Biodiesel is the second-most used and produced biofuel in the United States
Only small amounts of biodiesel were consumed and produced in the United States until the early 2000s. Since then, U.S. biodiesel consumption and production increased substantially, largely because of the availability over time of various government incentives and requirements to produce, sell, and use biodiesel. In addition to its use in recent years to meet targets for advanced biofuels use under the U.S. Renewable Fuel Standard Program, important incentives to biodiesel blenders and producers are the Biodiesel Mixture Excise Tax Credit and the Biodiesel Income Tax Credit. In 2020, biodiesel was second to fuel ethanol as the most produced and consumed biofuel in the United States, and accounted for about 11% and 12% of total U.S. biofuels production and consumption respectively.
Pure biodiesel has limited direct-use applications and faces supply logistics challenges because of its physical properties and characteristics. Biodiesel is a good solvent that can degrade rubber in fuel lines and loosen or dissolve varnish and sediments in petroleum diesel fuel tanks, pipelines, and in engine fuel systems, which can clog engine fuel filters. Biodiesel gels at higher temperatures than petroleum diesel, which creates problems for its use in cold temperatures. Therefore, biodiesel cannot be stored or transported in regular petroleum liquids tanks and pipelines and it has to be transported by rail, vessel and barge, or truck.
Biodiesel is approved for blending with petroleum diesel/distillate under the American Society for Testing and Materials specification ASTM D6751. Most U.S. biodiesel is consumed as blends with petroleum diesel in ratios of 2% (referred to as B2), 5% (B5), or 20% (B20). There are some vehicle fleets that use B100 (neat biodiesel). Much of petroleum diesel fuel sold in the United States actually contains up to 1% biodiesel because of biodiesel's lubrication qualities that potentially prolong the lifetime of certain engine components. Biodiesel is added to petroleum diesel only at blending terminals into tanker trucks for local distribution.
As of January 1, 2021, there were 75 U.S. biodiesel production facilities with a total production capacity of about 2.4 billion gallons per year. About 62% of the production capacity is located in midwestern states (PADD 2). In 2020, U.S. biodiesel production equaled about 1.8 billion gallons, imports equaled about 197 million gallons, and exports equaled about 145 million gallons. About 1.9 billion gallons of biodiesel were consumed in 2020 nearly all in blends up to B20.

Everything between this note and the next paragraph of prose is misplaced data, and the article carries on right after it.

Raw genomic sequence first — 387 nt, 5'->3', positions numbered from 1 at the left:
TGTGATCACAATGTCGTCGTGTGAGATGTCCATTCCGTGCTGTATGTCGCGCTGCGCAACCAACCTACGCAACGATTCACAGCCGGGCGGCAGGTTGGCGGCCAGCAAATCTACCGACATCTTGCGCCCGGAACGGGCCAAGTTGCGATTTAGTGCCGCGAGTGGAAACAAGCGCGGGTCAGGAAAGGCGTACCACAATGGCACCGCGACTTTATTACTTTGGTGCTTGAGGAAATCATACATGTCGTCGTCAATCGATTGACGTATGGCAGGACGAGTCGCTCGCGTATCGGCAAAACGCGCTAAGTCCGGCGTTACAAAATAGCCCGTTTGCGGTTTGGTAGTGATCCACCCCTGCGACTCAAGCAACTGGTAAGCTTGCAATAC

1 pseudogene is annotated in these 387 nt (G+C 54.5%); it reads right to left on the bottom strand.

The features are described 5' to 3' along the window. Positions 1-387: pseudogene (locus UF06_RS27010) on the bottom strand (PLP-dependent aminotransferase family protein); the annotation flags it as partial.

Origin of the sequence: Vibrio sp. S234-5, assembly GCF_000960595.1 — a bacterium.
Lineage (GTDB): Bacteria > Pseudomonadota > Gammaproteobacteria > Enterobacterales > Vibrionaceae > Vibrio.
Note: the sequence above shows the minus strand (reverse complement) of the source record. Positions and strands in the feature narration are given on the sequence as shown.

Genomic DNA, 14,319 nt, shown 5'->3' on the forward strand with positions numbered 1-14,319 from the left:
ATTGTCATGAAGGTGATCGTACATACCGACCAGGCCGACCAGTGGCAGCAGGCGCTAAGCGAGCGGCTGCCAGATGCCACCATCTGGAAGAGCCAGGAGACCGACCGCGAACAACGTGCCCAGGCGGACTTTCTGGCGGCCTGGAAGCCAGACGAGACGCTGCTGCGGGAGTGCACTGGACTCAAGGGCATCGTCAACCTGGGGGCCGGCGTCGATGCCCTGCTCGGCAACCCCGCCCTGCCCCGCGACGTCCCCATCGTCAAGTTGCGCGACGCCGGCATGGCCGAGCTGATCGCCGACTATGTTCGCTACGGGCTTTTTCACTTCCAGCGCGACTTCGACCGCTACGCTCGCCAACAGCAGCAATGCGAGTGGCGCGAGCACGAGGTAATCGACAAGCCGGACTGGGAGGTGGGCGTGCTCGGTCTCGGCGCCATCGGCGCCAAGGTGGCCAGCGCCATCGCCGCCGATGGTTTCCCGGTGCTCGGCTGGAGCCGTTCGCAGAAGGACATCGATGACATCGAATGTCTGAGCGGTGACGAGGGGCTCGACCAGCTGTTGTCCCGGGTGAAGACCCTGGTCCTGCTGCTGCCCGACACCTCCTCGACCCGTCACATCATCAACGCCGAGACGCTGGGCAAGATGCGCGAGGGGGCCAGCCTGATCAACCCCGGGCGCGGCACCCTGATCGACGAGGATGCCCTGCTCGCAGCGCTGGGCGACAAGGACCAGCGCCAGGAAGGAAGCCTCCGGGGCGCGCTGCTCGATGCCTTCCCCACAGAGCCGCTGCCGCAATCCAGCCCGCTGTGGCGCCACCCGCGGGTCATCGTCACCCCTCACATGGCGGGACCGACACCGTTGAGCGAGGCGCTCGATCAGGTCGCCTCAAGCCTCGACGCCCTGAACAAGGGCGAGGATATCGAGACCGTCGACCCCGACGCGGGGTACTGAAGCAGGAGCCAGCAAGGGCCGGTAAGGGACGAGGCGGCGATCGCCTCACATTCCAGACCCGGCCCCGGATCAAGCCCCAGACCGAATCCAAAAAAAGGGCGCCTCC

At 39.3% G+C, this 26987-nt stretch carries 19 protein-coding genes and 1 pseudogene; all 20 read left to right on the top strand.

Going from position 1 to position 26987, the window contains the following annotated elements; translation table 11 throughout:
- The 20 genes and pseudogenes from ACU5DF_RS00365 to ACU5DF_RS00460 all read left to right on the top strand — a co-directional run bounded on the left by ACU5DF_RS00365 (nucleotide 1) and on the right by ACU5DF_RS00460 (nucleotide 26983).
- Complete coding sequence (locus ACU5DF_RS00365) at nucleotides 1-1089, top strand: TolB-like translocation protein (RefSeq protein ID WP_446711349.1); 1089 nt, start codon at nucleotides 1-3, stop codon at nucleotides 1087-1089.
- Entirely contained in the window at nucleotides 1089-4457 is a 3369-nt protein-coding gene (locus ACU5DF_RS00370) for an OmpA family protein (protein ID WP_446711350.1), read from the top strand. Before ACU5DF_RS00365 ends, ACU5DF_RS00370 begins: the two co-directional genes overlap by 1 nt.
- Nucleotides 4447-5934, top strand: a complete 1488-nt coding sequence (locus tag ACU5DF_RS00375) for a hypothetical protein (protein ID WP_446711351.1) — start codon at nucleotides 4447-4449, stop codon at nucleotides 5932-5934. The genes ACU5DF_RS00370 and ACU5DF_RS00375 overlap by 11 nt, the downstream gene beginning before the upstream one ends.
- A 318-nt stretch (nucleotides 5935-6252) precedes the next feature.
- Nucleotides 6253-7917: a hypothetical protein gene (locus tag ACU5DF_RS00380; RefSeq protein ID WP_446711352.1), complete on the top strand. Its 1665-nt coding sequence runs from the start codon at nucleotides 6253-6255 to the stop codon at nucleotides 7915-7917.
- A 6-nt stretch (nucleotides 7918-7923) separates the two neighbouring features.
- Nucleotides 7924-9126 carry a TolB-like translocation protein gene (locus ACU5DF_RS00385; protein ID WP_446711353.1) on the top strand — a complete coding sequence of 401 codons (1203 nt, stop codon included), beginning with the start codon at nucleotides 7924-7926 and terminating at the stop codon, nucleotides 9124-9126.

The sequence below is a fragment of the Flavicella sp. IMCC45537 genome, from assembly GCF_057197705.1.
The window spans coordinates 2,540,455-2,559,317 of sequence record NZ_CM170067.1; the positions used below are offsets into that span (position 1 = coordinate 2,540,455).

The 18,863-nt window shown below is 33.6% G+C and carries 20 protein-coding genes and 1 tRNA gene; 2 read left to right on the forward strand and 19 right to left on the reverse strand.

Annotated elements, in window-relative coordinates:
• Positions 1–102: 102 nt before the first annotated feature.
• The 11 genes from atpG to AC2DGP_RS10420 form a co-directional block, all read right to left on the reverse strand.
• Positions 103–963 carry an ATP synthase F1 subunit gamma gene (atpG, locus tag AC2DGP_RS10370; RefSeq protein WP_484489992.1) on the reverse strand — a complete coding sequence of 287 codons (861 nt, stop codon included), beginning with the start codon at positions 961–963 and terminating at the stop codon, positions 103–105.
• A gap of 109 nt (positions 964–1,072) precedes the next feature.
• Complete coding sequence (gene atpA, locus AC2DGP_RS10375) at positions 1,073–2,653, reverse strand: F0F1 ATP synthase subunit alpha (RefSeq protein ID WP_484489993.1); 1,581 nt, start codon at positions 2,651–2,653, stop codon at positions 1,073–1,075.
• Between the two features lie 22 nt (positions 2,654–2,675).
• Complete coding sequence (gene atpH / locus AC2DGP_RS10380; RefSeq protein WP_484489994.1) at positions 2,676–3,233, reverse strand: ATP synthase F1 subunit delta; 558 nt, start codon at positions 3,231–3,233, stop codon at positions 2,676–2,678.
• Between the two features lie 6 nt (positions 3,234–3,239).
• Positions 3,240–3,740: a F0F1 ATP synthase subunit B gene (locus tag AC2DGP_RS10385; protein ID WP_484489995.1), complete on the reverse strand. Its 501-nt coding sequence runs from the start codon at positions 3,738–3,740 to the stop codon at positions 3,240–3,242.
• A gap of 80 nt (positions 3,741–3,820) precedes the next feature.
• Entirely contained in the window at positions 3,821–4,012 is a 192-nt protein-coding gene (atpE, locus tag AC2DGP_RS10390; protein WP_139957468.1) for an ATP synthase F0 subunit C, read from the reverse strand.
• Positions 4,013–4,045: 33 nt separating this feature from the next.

A bus powered by soybean oil
Source: Stock photography (copyrighted)
Use of renewable diesel and other biofuels is small is increasing
Because renewable diesel is chemically the same as petroleum diesel, it may be used in its pure form—called R100—as a drop-in fuel, or it can be blended with petroleum diesel and/or with biodiesel in various amounts. Renewable diesel-petroleum diesel blends are labelled with an R followed by the percentage (by volume) of the renewable diesel content. For example, a blend of 20% renewable diesel and 80% petroleum diesel is called R20. A blend of 20% biodiesel and 80% of renewable diesel is called B20R80 to make a 100% biofuel. A blend of 20% biodiesel, 20% renewable diesel, and 60% petroleum diesel is called B20R20.
According to the U.S. Renewable Diesel Fuel and Other Biofuels Plant Production Capacity report, as of January 1, 2021, there were six operating U.S. renewable diesel production facilities with a combined total production capacity of about 791 million gallons per year. Two of these facilities are former petroleum refineries converted to processing biofuels. In 2021, U.S. renewable diesel production equaled about 815 million gallons (0.82 billion gallons) and consumption equaled about 1,163 million gallons (1.16 billion gallons), which included about 392 million gallons of imports. California uses most of U.S. renewable diesel fuel imports.
Sustainable aviation fuel (SAF)—also called alternative jet fuel (AJF) or biojet under California's Low Carbon Fuel Standard (LCFS)—includes non-petroleum synthesized jet fuel components produced to the definitions in ASTM D7566. SAF/AJF blended with conventional jet fuel meets ASTM D1655 for use in existing aircraft and fueling infrastructure.
Most of U.S. SAF production and consumption is in California. In 2020, there was one SAF production facility operating in California and several are under construction or planned. The U.S. began importing SAF in late 2020, mostly for use in California. Los Angeles International Airport has used SAF since 2016 and San Francisco International Airport since late 2020. The U.S. Energy Information Administration (EIA) includes SAF in the data it publishes for Other biofuels. However, the U.S. Environmental Protection Agency's RFS RIN transaction data indicates generation of 4.6 million gallons of SAF in 2020, all of which has been consumed in California, according to California's LCFS data.
In 2021, use and production of renewable diesel, SAF, renewable heating oil, and other non-ethanol biofuels (excluding biodiesel) in the United States was relatively small but could increase, if announced and developing projects are completed. Much of the planned capacity could be used to produce renewable diesel or SAF. How much of that capacity is used to produce each type of biofuel will depend on market factors and how national and state biofuels policies evolve over the next few years.
Last updated: June 29, 2022, with most recent annual data for 2021 available at the time of update.